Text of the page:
This article is aimed at female lawyers who would like to be partners.
Implications that women do not have the business development skills or staying power of their male colleagues, and that motherhood means that a woman gives up on partnership are rife. These slurs are splattered with alternative argument pertaining to a woman’s natural competitiveness, the sharpness of their elbows, and their perceived lack of contribution to the firm.
Perhaps most offensive of all is the assumption that it is the legal profession itself which is the main determining factor of the course of a female lawyer’s career. Conscious and unconscious bias and assumptions around child rearing are more powerful than the choices and objectives of the individual concerned. As with most generalities there is a germ of truth in each of these propositions, but surely not enough to account for the massive disparity between male and female partner numbers. Can the profession really be suppressing and dismissing 50% of its talent pool?
You do get to choose how your career progresses and where it ends up. Some choices are tougher than others and will impact on other aspects of your life.
Having a notional structure in mind about which to build and manage your career can be helpful at all levels of advancement. There is no one set of questions that fit everyone but in this context the big ones are:
- When do you want to retire?
- What sort of house do you want and where should it be?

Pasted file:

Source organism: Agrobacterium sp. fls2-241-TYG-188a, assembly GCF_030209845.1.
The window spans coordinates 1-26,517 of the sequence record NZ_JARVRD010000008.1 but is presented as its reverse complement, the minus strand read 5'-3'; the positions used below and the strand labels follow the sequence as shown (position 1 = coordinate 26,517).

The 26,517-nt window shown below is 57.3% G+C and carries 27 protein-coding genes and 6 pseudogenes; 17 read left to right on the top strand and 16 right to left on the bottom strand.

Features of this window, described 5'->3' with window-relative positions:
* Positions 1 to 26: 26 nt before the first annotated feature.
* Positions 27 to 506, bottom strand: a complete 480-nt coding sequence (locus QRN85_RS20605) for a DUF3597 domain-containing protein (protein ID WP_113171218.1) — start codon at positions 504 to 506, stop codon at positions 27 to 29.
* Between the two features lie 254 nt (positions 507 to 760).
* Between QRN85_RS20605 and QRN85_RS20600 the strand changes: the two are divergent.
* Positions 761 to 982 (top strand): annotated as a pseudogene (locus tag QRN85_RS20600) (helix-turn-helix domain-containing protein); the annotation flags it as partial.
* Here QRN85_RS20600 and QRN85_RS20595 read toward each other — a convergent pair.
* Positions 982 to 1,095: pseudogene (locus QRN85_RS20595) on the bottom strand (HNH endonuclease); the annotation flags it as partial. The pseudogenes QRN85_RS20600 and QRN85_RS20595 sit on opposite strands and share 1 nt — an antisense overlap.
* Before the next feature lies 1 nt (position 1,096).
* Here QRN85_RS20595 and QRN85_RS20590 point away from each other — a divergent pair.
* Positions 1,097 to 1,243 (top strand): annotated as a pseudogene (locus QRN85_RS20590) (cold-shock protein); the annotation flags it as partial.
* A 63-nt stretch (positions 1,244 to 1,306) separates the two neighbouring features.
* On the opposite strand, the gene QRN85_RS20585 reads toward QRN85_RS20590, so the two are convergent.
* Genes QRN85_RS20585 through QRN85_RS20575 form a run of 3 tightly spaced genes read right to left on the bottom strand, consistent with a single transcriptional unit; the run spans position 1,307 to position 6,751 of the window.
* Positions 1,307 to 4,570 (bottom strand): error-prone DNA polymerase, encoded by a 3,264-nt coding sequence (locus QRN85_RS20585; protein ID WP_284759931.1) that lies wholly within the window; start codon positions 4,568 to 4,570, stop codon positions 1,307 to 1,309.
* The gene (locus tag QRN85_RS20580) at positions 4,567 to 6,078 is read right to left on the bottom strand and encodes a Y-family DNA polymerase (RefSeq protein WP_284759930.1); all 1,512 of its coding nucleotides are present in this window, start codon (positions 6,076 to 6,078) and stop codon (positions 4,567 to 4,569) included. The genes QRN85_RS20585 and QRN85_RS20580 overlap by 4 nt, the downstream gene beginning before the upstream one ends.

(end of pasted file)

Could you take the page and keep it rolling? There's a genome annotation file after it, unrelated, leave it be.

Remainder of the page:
- Do you want to get married? If so when?
- If you want children – when and how many?
- What do you need to earn at each stage of life?
- Do you want to be a Partner?
Making such plans early in one’s career may seem absurd – there are too many variables and life never works out as you think it will. Nevertheless, having a plan containing clear strategies and objectives for your career that meet your personal and professional aims – as well as fitting in with the needs and expectations of the profession – is essential. Your perception of the profession may change at times and your goals may shift; but having a plan that you have devised will make you less susceptible to following or fitting in with your firm’s or the professions’ plans for you.
Three years of law degree, one year of LPC, and two years of training contract: that's six years of your life before you get to call yourself a solicitor. Thereafter things get tricky. As your career develops – so will your thoughts about the profession and your plans for the future.
First Steps: Assistant / Associate
As soon as you are entered on the roll you are expected to prove your worth. You will have billing targets set by your partners, who have in turn been given revenue targets by the management with specific profits in mind. You will be expected to get to grips with the harsh realities of private practice: make money, keep clients happy and don't get sued. Being technically capable and willing to work long hours is not always going to be enough to justify your existence. To keep your seat and to advance your career you need to be able to help your firm win client instructions. Business development requires networking, relationship building and brand promotion. These career demands for many are all consuming; you are still young and the other aspects of your life have to take a back seat. Remember that plan? It will allow you to come up for air. Look at where you are and measure whether you are still on track to meet the life goals that you have set for yourself.